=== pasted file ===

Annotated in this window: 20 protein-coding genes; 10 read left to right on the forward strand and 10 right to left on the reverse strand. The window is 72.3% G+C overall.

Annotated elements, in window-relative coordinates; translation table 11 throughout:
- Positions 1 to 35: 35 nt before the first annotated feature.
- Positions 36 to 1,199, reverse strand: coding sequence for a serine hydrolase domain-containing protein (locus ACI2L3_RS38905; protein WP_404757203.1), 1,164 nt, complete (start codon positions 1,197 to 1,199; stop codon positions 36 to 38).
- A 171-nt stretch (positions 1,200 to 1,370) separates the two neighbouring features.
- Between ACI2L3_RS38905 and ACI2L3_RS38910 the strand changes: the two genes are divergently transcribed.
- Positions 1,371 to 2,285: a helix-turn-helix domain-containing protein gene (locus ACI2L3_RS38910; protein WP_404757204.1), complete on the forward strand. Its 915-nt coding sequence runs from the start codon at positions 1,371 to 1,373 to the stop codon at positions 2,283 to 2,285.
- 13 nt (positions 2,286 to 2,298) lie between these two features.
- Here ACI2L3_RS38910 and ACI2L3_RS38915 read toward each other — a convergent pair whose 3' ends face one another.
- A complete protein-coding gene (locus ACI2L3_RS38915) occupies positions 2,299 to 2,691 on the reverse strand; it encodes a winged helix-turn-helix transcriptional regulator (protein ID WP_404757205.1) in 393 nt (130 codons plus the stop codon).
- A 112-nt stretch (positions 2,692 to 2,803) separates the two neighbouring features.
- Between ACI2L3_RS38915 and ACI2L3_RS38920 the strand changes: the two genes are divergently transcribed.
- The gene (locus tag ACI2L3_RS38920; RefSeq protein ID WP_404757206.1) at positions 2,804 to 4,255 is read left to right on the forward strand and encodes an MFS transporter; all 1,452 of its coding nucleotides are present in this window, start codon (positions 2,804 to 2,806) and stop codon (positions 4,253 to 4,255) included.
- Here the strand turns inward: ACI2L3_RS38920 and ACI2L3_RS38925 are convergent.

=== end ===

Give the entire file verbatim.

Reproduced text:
Annotated in this window: 20 protein-coding genes; 10 read left to right on the forward strand and 10 right to left on the reverse strand. The window is 72.3% G+C overall.

Annotated elements, in window-relative coordinates; translation table 11 throughout:
- Positions 1 to 35: 35 nt before the first annotated feature.
- Positions 36 to 1,199, reverse strand: coding sequence for a serine hydrolase domain-containing protein (locus ACI2L3_RS38905; protein WP_404757203.1), 1,164 nt, complete (start codon positions 1,197 to 1,199; stop codon positions 36 to 38).
- A 171-nt stretch (positions 1,200 to 1,370) separates the two neighbouring features.
- Between ACI2L3_RS38905 and ACI2L3_RS38910 the strand changes: the two genes are divergently transcribed.
- Positions 1,371 to 2,285: a helix-turn-helix domain-containing protein gene (locus ACI2L3_RS38910; protein WP_404757204.1), complete on the forward strand. Its 915-nt coding sequence runs from the start codon at positions 1,371 to 1,373 to the stop codon at positions 2,283 to 2,285.
- 13 nt (positions 2,286 to 2,298) lie between these two features.
- Here ACI2L3_RS38910 and ACI2L3_RS38915 read toward each other — a convergent pair whose 3' ends face one another.
- A complete protein-coding gene (locus ACI2L3_RS38915) occupies positions 2,299 to 2,691 on the reverse strand; it encodes a winged helix-turn-helix transcriptional regulator (protein ID WP_404757205.1) in 393 nt (130 codons plus the stop codon).
- A 112-nt stretch (positions 2,692 to 2,803) separates the two neighbouring features.
- Between ACI2L3_RS38915 and ACI2L3_RS38920 the strand changes: the two genes are divergently transcribed.
- The gene (locus tag ACI2L3_RS38920; RefSeq protein ID WP_404757206.1) at positions 2,804 to 4,255 is read left to right on the forward strand and encodes an MFS transporter; all 1,452 of its coding nucleotides are present in this window, start codon (positions 2,804 to 2,806) and stop codon (positions 4,253 to 4,255) included.
- Here the strand turns inward: ACI2L3_RS38920 and ACI2L3_RS38925 are convergent.